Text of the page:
The 5 Most Outlandish Drinks in North America
For many in the restaurant biz, summertime means open patios, extended hours, out-of-town visitors, lighter menu items, and extra cool libations. Menu innovators seem especially smitten by that last one. A year ago, frosé (frozen rosé) was making the rounds at trendy restaurants in major cities while DIY versions invaded many a cookout.
Memorial Day weekend—the unofficial start of summer—is still a solid month away, but a number of brands are already mixing up the most colorful, clever, and in some cases, just crazy, concoctions.
Will any of these unseat frozen daiquiris or brewed-in-house iced tea? Probably not. Will frosé return with a vengeance? Possibly. Are mixologists going to make like booze cruises and go overboard? You betcha.
The drink was so fleeting that you might think it just a social media myth, not unlike its namesake. The color– and flavor-changing frap started purple and fruity before morphing to a tangy-tasting tart.
Chicago-Style Hot Dog Whiskey Sour
Blending meat into liquid form has somehow graduated from SNL’s Bassomatic skit to the realm of reality. Adam Seger, the mad scientist/executive bartender at NYC’s The Tuck Room, infuses the flavors of Vienna Beef hot dogs, relish, pickles, mustard, and other condiments into whiskey before adding house-made sour mix. The unnamed cocktail is essentially a Chicago-style hot dog whiskey sour.
Our neighbors to the north know what’s up with weird libations. Vancouver’s newest restaurant, Botanist, boasts a cocktail menu that would please the Hemingway of woodland gnomes. Divided into categories like “Flowers + Trees,” “Fruits + Vegetables,” and “Berries + Vines,” the most noteworthy must be the Treebeard—Douglas Fir gin, oaked rye, cedar, birch sap, and Alderwood-smoked tea.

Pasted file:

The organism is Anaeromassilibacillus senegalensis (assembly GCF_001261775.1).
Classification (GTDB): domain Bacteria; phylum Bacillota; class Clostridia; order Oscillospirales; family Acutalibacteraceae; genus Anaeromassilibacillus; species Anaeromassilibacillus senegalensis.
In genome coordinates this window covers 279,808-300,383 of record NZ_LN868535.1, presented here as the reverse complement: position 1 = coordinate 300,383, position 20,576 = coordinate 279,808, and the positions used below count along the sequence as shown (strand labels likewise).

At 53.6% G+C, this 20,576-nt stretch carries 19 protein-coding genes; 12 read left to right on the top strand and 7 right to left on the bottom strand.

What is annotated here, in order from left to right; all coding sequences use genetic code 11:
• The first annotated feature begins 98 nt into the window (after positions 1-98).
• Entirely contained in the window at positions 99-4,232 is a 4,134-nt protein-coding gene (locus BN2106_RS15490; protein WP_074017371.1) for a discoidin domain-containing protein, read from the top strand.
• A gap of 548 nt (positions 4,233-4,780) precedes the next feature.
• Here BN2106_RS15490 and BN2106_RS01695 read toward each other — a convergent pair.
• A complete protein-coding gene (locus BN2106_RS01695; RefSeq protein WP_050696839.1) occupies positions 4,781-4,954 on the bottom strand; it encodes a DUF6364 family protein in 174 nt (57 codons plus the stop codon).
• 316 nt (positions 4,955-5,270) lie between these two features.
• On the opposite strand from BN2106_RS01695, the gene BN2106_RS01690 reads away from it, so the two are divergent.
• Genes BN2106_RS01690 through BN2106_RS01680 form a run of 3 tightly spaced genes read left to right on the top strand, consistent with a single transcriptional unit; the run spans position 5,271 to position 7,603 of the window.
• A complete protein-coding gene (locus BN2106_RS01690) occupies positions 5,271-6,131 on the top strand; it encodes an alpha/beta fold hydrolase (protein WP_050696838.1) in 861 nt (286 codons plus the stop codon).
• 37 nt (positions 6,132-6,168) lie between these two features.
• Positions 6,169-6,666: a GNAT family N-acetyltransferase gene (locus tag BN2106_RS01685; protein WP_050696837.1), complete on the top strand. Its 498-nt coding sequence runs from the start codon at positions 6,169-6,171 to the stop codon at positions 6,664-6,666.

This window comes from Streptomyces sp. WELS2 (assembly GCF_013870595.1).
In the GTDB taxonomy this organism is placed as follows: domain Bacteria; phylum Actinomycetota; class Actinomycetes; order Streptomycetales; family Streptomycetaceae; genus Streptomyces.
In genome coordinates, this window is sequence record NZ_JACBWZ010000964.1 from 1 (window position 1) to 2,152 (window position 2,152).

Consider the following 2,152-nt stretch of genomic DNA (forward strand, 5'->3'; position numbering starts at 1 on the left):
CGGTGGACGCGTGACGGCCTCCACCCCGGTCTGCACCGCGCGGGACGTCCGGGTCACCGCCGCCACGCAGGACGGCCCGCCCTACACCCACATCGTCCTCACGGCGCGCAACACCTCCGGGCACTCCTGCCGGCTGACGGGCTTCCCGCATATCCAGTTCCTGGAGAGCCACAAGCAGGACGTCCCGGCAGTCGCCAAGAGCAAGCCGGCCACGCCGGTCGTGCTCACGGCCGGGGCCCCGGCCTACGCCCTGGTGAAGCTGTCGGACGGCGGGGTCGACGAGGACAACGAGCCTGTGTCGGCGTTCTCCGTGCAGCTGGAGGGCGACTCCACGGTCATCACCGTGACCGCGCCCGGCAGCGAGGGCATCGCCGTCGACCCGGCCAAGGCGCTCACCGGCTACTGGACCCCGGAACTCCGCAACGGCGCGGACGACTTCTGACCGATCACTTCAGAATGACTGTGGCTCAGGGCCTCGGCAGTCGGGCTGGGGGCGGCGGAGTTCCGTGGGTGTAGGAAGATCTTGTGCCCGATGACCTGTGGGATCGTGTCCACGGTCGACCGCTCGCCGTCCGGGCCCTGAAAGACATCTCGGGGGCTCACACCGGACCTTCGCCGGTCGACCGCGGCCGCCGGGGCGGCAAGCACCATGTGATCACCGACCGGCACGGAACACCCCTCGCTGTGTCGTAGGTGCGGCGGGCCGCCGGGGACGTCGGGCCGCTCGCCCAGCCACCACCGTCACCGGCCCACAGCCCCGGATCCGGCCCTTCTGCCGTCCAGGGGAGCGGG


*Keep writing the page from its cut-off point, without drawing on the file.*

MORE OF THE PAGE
Hot Chocolate, Now Frozen
For decades, Serendipity 3 was famous for its Frrrozen Hot Chocolate (and for a terrible John Cusack movie). The counterintuitive combo could get a second wind now that the No. 2 coffee concept, Dunkin’ Donuts, has added its own “Hot Chocolate, Now Frozen.”
The balance of light and dark could bode well for under-the-radar charcoal cocktails. A macabre—yet refreshing—beverage like Slowly Shirley’s Perla Negra stands out amid sunny days and beyond-bright drinks. Served in a skull-shaped glass, the opaque-black cocktail includes activated charcoal (purported to have detoxifying properties) with aged rum, orange juice, citrus, and honey.